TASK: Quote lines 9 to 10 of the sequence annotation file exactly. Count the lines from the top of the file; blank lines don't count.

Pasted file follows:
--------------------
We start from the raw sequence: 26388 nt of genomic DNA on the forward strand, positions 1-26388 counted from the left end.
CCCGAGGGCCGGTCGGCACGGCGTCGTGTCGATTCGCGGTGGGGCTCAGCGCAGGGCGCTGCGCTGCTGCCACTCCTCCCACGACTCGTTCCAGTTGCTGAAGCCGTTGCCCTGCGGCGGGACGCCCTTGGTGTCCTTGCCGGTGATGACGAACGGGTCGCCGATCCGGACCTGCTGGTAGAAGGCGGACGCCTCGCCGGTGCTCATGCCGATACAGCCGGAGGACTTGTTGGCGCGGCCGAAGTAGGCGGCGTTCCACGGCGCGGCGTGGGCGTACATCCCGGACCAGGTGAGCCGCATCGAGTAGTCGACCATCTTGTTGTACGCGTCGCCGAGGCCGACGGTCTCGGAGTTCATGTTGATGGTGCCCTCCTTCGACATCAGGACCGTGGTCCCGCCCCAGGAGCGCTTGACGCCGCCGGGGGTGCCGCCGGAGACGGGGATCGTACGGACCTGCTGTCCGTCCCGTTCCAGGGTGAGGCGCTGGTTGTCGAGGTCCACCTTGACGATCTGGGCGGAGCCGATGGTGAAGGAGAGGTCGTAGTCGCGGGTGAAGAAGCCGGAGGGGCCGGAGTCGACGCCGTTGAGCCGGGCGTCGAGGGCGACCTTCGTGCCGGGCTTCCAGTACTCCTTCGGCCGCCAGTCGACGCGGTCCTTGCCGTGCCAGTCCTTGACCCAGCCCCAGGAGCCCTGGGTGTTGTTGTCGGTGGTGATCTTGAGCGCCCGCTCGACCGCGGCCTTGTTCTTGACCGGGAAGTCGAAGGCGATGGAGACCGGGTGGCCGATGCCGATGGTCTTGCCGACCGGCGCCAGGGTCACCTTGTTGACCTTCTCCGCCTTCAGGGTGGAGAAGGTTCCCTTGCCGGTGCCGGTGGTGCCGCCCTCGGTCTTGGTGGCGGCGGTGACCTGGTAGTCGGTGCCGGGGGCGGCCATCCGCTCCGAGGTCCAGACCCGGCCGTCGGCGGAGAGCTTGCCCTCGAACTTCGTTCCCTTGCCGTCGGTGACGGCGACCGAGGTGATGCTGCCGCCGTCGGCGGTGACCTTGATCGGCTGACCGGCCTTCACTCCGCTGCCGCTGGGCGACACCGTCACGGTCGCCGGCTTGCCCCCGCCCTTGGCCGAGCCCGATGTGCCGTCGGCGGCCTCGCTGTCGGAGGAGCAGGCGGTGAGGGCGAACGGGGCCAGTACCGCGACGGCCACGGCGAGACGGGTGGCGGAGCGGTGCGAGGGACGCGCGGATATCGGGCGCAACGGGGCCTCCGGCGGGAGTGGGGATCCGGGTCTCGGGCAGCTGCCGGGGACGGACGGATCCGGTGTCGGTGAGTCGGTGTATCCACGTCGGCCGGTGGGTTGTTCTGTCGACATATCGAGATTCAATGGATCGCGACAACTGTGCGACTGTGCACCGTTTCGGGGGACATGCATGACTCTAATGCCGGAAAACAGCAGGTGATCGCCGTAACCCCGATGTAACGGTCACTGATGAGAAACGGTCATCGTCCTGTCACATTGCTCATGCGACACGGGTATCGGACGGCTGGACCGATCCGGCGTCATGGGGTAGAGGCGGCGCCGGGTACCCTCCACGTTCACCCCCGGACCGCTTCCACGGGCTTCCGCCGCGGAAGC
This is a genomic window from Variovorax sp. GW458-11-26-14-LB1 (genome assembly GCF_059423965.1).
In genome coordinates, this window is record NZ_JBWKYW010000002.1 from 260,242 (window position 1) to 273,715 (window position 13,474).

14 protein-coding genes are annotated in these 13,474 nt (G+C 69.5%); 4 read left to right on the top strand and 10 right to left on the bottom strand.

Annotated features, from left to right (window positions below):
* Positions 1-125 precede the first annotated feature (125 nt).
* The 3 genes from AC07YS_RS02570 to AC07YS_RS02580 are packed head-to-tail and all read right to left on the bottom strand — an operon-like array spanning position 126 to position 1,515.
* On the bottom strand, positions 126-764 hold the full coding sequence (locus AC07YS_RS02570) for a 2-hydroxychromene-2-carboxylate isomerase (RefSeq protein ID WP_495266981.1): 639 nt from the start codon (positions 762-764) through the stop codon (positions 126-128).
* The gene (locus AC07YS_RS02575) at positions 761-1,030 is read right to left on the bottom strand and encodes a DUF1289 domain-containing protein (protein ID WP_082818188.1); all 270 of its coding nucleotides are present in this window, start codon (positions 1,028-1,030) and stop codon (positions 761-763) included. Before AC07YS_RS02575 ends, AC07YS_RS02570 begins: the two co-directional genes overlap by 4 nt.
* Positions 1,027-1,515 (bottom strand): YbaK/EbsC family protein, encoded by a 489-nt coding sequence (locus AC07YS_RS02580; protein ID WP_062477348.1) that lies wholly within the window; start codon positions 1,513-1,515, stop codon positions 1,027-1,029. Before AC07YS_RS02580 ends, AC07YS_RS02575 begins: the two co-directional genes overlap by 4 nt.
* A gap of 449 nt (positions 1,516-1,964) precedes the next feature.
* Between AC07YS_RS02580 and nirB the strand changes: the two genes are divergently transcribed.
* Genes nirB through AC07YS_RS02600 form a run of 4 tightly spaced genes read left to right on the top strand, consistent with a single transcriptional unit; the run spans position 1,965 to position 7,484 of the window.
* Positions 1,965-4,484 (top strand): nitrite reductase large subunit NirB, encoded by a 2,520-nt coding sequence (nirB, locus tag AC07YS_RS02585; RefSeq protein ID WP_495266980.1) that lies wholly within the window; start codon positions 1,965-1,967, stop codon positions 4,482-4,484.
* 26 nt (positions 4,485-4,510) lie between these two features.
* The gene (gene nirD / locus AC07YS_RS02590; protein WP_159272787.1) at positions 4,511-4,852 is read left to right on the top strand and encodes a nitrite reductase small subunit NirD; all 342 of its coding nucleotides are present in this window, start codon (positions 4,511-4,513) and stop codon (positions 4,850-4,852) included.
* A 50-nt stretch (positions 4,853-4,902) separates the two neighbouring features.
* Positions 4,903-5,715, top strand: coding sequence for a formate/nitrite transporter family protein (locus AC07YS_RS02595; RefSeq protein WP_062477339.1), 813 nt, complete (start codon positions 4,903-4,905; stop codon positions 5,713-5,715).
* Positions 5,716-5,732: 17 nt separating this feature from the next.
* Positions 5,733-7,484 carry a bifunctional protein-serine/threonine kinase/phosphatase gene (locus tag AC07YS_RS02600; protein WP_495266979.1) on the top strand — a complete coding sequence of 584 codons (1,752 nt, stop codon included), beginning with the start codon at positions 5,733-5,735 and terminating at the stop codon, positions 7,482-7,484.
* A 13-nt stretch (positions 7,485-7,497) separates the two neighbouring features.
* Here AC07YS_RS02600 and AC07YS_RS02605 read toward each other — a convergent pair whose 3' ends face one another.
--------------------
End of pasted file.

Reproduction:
* On the bottom strand, positions 126-764 hold the full coding sequence (locus AC07YS_RS02570) for a 2-hydroxychromene-2-carboxylate isomerase (RefSeq protein ID WP_495266981.1): 639 nt from the start codon (positions 762-764) through the stop codon (positions 126-128).
* The gene (locus AC07YS_RS02575) at positions 761-1,030 is read right to left on the bottom strand and encodes a DUF1289 domain-containing protein (protein ID WP_082818188.1); all 270 of its coding nucleotides are present in this window, start codon (positions 1,028-1,030) and stop codon (positions 761-763) included. Before AC07YS_RS02575 ends, AC07YS_RS02570 begins: the two co-directional genes overlap by 4 nt.